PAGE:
One of my favorite photography exhibits in San Francisco last year was the Contemporary Jewish Museum’s “Arnold Newman: Masterclass.” While some of the artist’s portraits have achieved iconic status (think of the composer Igor Stravinsky. The image you have in your head is probably Newman’s), the CJM compiled over 200 photographs, including some shown publicly for the first time and lesser known works such as still lifes and architectural and geometric studies. Newman was renowned as the pioneer of “environmental portraiture,” though he resented the term, which describes a sort of “in situ” portrait made in the subject’s natural or vocational habitat. But the fruits of those geometric studies, as well as the motifs and errata of his subject’s work, is evident in the portraits. Even disregarding who the subjects are, the images are striking: Newman’s compositions are inventive and witty, he was not afraid to dwarf his subjects in darkness or set them against contrasting patterns or use lines and shapes to force the eye this way or that within the frame.
Beyond the visual trickery, yes, a bit of (what one might presume to be) his sitters’ personalities come through in each depiction, and there is a lot of challenging straight-on glaring as well as ponderous staring off-frame in this collection, a lot of sly half-smiles and mysteriously furrowed brows. I don’t think these alone would tell as much about the subjects’ personae were it not for the astute observations Newman makes about both the nature of each of their professions as well as their specific “voices” within them. How perfect to portray a sculptor, as he does Louise Nevelson, with an extra pair of hands, and to do so using collage, one way in which the two dimensional medium can subtly suggest the third dimension. A rough-edged narrow scrap of a photograph overlays the second, looking like, well, one of the rough edged narrow scraps of wood Nevelson so frequently used in her sculptures and which appear in the base photograph. Dance giant Martha Graham stands in an oversized robe that hides her instrument, her body. It seems a counterintuitive choice for a dancer, until one realizes that it in fact emphasizes how little she need do to exude her brand of monolithic gravitas, such is her formidable physical presence. Part priestess, part workman, she stands off center in the frame, dominated by the barre, the permanent workstation of the student, professional, teacher, legend, and visionary. While most of Newman’s portraits indicate a sophisticated understanding of his subjects’ work, he usually refrains from commenting on it–although it seems he sometimes cannot help himself. Pace Gallery founder Arnold Glimcher slouches louchely against a bare wall, sloppy shirt collar, fingers jammed into tight trouser pockets, sanpaku gaze. He looks like he might as soon sell you a tab of bad LSD as a piece of blue chip art. Couturier Christian Dior sits in the foreground of his portrait, holding what looks like a riding crop in his hand. In the background are his models, posing like thoroughbreds. Making rare use of color film, Newman lights and positions industrialist Alfried Krupp for maximum sinister effect, placing him front and center and flanked by columns as pockmarked and rough as the man’s cheeks. He employs the factory’s flourescent lighting to obscure Krupp’s eyes, and casts the whole scene in an unhealthy bilious green. The portrait is such an indictment of the person and system in which he thrives that it is surprising Krupp didn’t sue for defamation. It is not, however, surprising to learn that Krupp was himself tried for war crimes, including the use of slave labor.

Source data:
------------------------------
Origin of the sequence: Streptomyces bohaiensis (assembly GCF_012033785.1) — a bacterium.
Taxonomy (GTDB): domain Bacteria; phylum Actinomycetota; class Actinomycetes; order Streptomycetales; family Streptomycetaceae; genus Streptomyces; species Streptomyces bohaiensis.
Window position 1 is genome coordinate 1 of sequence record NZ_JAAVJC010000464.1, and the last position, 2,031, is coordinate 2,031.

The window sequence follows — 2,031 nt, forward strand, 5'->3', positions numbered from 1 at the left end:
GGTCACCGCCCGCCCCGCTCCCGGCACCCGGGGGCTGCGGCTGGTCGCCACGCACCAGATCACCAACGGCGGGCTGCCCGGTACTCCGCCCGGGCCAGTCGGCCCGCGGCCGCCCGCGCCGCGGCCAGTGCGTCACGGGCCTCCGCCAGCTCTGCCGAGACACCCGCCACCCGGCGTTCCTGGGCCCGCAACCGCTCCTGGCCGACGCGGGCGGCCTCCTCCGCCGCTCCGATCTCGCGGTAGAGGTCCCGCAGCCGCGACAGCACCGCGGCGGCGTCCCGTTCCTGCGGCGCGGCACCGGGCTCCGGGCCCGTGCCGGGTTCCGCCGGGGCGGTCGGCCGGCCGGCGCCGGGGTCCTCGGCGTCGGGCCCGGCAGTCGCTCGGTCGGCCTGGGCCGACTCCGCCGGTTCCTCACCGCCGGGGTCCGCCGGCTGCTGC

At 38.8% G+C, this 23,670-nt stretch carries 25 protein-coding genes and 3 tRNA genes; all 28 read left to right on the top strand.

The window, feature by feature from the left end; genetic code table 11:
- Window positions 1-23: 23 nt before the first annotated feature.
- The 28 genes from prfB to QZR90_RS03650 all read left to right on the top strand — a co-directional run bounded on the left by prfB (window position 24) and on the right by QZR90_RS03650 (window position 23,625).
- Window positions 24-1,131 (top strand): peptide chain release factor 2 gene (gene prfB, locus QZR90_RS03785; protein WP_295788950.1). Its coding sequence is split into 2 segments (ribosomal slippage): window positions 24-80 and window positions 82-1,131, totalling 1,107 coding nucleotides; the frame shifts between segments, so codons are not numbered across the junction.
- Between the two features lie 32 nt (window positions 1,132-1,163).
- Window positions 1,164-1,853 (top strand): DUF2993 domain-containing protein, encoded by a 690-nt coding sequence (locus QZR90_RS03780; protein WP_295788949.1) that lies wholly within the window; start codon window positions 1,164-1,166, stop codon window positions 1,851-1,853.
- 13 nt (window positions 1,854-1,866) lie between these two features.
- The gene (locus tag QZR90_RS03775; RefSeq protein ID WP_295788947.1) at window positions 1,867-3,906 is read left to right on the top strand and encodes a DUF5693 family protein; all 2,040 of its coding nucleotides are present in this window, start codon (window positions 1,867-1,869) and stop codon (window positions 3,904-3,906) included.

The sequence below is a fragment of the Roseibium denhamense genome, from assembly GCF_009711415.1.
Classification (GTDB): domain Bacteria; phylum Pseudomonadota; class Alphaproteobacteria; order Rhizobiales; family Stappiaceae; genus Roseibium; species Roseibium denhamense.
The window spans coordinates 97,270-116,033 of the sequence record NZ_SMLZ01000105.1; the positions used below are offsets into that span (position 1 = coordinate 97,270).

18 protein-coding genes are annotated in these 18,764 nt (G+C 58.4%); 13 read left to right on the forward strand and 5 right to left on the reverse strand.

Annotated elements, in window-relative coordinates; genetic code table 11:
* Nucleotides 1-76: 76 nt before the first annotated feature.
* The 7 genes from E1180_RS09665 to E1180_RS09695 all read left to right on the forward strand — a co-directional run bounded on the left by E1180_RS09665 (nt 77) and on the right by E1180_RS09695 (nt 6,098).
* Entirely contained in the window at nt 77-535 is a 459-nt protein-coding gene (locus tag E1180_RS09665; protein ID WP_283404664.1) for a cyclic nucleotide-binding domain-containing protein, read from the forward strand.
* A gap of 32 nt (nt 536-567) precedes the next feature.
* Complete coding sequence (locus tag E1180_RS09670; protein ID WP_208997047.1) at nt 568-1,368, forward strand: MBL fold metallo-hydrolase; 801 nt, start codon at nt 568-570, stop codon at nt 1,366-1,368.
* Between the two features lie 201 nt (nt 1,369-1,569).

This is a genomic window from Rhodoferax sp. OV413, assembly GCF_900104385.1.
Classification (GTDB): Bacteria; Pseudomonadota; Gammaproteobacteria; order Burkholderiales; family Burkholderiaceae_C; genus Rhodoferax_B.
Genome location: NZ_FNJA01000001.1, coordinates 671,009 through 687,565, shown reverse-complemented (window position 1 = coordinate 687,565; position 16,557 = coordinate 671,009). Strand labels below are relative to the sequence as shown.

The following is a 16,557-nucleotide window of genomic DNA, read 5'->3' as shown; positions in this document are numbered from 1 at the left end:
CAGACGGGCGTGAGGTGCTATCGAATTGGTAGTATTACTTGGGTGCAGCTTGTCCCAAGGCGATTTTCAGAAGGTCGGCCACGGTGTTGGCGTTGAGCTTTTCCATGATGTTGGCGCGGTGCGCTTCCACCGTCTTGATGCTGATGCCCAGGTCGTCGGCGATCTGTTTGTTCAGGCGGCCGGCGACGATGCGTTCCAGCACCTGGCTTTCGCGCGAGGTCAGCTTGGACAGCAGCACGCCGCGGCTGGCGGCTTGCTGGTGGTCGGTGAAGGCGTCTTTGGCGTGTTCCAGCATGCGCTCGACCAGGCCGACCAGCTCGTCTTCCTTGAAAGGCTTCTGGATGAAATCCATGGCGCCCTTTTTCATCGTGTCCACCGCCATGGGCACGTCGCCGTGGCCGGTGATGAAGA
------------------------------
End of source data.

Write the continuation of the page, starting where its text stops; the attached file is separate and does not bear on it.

The only portrait that doesn’t somehow reflect the subject’s professional persona is that of Marilyn Monroe, actually a small part of a photograph Newman cropped around after failing to get the star to sit for him, and instead resorting to photographing her at a houseparty with poet Carl Sandburg. The image conveys nothing of the erotically-charged glamour the actress was famous for; instead it hones in on the softening counterpoint to that glamour, her vulnerability. This quality is hinted at in her on-screen performances and was drawn from a well of pain and fear begat by her fraught and sometimes abusive relationships with the men in her life. But that quality has come to dominate her posthumous persona, launched by her presumed suicide. Newman saw and captured it first; in his photograph of her taken in the year of her death, it is the glamour that is only hinted at, in the sheen of frosted eyeshadow on her lids, which droop as if she is drunk or stoned, or simply exhausted.
Arnold Newman: Masterclass is at the Contemporary Jewish museum until February 1. An informative and beautiful catalogue is available in the CJM’s store.